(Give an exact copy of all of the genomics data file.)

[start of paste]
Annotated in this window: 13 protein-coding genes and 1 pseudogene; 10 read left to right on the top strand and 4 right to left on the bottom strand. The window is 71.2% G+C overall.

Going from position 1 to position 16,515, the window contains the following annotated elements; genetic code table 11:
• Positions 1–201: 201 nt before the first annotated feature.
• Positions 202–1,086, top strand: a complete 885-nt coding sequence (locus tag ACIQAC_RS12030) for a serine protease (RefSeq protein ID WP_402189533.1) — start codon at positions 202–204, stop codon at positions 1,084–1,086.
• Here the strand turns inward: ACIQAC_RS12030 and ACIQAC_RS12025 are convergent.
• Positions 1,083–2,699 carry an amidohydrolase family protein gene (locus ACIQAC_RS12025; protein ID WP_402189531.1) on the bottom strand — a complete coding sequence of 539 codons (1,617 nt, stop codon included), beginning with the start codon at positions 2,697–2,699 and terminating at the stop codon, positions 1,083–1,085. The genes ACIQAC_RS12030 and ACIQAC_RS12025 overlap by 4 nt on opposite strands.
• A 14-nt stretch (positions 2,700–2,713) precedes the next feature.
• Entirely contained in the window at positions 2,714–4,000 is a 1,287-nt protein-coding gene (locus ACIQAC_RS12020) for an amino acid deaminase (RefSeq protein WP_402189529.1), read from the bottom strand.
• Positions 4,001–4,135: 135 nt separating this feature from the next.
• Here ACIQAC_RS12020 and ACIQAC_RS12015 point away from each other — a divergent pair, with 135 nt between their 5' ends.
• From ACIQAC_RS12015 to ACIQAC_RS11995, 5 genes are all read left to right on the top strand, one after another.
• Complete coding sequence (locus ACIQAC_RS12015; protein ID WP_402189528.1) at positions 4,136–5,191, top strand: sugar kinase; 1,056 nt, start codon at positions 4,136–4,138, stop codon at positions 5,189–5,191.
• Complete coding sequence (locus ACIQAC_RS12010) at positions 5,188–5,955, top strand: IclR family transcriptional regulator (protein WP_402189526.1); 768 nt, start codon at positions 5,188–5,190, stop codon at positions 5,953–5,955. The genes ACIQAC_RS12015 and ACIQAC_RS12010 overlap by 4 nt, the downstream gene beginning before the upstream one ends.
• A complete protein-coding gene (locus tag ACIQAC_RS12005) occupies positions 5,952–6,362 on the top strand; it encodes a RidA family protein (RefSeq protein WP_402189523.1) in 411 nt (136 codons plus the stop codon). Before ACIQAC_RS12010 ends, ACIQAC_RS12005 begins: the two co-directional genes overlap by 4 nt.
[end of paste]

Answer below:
Annotated in this window: 13 protein-coding genes and 1 pseudogene; 10 read left to right on the top strand and 4 right to left on the bottom strand. The window is 71.2% G+C overall.

Going from position 1 to position 16,515, the window contains the following annotated elements; genetic code table 11:
• Positions 1–201: 201 nt before the first annotated feature.
• Positions 202–1,086, top strand: a complete 885-nt coding sequence (locus tag ACIQAC_RS12030) for a serine protease (RefSeq protein ID WP_402189533.1) — start codon at positions 202–204, stop codon at positions 1,084–1,086.
• Here the strand turns inward: ACIQAC_RS12030 and ACIQAC_RS12025 are convergent.
• Positions 1,083–2,699 carry an amidohydrolase family protein gene (locus ACIQAC_RS12025; protein ID WP_402189531.1) on the bottom strand — a complete coding sequence of 539 codons (1,617 nt, stop codon included), beginning with the start codon at positions 2,697–2,699 and terminating at the stop codon, positions 1,083–1,085. The genes ACIQAC_RS12030 and ACIQAC_RS12025 overlap by 4 nt on opposite strands.
• A 14-nt stretch (positions 2,700–2,713) precedes the next feature.
• Entirely contained in the window at positions 2,714–4,000 is a 1,287-nt protein-coding gene (locus ACIQAC_RS12020) for an amino acid deaminase (RefSeq protein WP_402189529.1), read from the bottom strand.
• Positions 4,001–4,135: 135 nt separating this feature from the next.
• Here ACIQAC_RS12020 and ACIQAC_RS12015 point away from each other — a divergent pair, with 135 nt between their 5' ends.
• From ACIQAC_RS12015 to ACIQAC_RS11995, 5 genes are all read left to right on the top strand, one after another.
• Complete coding sequence (locus ACIQAC_RS12015; protein ID WP_402189528.1) at positions 4,136–5,191, top strand: sugar kinase; 1,056 nt, start codon at positions 4,136–4,138, stop codon at positions 5,189–5,191.
• Complete coding sequence (locus ACIQAC_RS12010) at positions 5,188–5,955, top strand: IclR family transcriptional regulator (protein WP_402189526.1); 768 nt, start codon at positions 5,188–5,190, stop codon at positions 5,953–5,955. The genes ACIQAC_RS12015 and ACIQAC_RS12010 overlap by 4 nt, the downstream gene beginning before the upstream one ends.
• A complete protein-coding gene (locus tag ACIQAC_RS12005) occupies positions 5,952–6,362 on the top strand; it encodes a RidA family protein (RefSeq protein WP_402189523.1) in 411 nt (136 codons plus the stop codon). Before ACIQAC_RS12010 ends, ACIQAC_RS12005 begins: the two co-directional genes overlap by 4 nt.